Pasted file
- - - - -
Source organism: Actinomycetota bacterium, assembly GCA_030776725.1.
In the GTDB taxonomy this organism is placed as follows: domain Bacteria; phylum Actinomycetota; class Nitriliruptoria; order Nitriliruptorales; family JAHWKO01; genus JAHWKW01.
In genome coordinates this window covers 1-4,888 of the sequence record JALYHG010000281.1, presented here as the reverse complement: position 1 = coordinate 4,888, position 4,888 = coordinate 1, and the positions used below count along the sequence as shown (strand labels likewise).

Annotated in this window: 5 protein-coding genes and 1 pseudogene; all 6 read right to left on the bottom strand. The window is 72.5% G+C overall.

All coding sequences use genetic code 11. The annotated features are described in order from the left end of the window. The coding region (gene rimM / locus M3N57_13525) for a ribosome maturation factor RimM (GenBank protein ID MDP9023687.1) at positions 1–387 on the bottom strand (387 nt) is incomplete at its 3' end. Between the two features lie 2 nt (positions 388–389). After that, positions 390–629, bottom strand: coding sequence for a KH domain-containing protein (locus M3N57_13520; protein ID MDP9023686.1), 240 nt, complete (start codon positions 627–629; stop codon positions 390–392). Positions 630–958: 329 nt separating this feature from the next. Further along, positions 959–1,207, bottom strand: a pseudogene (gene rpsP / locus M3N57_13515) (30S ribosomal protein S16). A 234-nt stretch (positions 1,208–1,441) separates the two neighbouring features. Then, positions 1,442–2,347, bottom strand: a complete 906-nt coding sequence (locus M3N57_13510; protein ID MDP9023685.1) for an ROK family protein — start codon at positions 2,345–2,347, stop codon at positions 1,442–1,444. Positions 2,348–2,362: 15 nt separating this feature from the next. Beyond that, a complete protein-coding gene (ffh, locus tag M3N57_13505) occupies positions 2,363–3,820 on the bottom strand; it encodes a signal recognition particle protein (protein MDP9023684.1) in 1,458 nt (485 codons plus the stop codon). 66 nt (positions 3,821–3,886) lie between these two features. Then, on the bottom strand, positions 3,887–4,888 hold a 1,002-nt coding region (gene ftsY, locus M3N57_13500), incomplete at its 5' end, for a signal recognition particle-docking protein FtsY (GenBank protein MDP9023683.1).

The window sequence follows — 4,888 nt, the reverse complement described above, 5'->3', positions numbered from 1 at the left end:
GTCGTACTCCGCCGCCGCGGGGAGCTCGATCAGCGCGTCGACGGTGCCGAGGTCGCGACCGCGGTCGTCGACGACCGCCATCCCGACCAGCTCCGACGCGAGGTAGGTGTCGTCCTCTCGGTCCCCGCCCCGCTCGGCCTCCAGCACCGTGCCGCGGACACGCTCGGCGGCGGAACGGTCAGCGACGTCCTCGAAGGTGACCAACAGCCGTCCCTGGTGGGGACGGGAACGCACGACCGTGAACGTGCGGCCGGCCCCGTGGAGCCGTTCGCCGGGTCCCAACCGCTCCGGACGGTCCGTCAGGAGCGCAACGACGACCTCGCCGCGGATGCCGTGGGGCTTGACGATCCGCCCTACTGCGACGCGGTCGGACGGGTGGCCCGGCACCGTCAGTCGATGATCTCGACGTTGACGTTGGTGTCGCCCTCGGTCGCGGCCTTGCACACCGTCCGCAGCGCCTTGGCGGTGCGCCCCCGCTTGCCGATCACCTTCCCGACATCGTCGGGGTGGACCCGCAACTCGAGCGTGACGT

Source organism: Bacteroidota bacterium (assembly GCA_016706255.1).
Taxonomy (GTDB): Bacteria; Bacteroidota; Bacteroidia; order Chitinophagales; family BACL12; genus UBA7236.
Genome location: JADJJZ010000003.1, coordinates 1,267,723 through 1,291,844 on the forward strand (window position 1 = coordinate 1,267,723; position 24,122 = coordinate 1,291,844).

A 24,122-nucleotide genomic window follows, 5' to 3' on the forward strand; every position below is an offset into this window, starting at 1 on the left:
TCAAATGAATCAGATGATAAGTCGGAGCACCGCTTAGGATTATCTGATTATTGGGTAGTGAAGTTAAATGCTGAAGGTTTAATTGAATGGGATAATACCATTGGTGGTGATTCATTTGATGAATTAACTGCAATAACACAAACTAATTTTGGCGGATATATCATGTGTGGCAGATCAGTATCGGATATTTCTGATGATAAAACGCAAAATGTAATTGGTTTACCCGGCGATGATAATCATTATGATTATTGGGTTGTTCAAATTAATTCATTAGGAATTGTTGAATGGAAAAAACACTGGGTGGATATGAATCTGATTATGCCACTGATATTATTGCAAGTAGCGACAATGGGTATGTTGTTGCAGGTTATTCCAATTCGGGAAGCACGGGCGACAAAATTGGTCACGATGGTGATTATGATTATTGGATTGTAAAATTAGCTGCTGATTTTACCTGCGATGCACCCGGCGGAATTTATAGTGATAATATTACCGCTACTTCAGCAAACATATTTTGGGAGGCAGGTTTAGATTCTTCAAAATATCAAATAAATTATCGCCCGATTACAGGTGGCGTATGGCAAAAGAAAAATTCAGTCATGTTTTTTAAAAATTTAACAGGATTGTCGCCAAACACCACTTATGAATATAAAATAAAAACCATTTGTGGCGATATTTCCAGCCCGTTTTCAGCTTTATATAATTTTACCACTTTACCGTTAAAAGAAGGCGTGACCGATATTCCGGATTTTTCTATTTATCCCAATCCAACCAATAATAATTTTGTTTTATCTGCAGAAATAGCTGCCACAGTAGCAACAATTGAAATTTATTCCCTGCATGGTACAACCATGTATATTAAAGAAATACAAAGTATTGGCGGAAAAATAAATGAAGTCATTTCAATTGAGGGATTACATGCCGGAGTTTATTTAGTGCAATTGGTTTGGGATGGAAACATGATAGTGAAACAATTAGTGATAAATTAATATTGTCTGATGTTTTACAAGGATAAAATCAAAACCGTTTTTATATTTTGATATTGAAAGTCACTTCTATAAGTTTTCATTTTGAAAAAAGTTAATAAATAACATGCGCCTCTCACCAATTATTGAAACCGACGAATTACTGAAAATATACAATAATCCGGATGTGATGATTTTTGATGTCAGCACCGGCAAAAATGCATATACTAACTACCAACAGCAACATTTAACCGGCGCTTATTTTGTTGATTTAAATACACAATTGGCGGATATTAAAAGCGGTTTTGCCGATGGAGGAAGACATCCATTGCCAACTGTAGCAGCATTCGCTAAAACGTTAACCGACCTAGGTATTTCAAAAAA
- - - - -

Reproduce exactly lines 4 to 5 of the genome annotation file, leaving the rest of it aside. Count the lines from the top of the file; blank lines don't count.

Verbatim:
Annotated in this window: 5 protein-coding genes and 1 pseudogene; all 6 read right to left on the bottom strand. The window is 72.5% G+C overall.

All coding sequences use genetic code 11. The annotated features are described in order from the left end of the window. The coding region (gene rimM / locus M3N57_13525) for a ribosome maturation factor RimM (GenBank protein ID MDP9023687.1) at positions 1–387 on the bottom strand (387 nt) is incomplete at its 3' end. Between the two features lie 2 nt (positions 388–389). After that, positions 390–629, bottom strand: coding sequence for a KH domain-containing protein (locus M3N57_13520; protein ID MDP9023686.1), 240 nt, complete (start codon positions 627–629; stop codon positions 390–392). Positions 630–958: 329 nt separating this feature from the next. Further along, positions 959–1,207, bottom strand: a pseudogene (gene rpsP / locus M3N57_13515) (30S ribosomal protein S16). A 234-nt stretch (positions 1,208–1,441) separates the two neighbouring features. Then, positions 1,442–2,347, bottom strand: a complete 906-nt coding sequence (locus M3N57_13510; protein ID MDP9023685.1) for an ROK family protein — start codon at positions 2,345–2,347, stop codon at positions 1,442–1,444. Positions 2,348–2,362: 15 nt separating this feature from the next. Beyond that, a complete protein-coding gene (ffh, locus tag M3N57_13505) occupies positions 2,363–3,820 on the bottom strand; it encodes a signal recognition particle protein (protein MDP9023684.1) in 1,458 nt (485 codons plus the stop codon). 66 nt (positions 3,821–3,886) lie between these two features. Then, on the bottom strand, positions 3,887–4,888 hold a 1,002-nt coding region (gene ftsY, locus M3N57_13500), incomplete at its 5' end, for a signal recognition particle-docking protein FtsY (GenBank protein MDP9023683.1).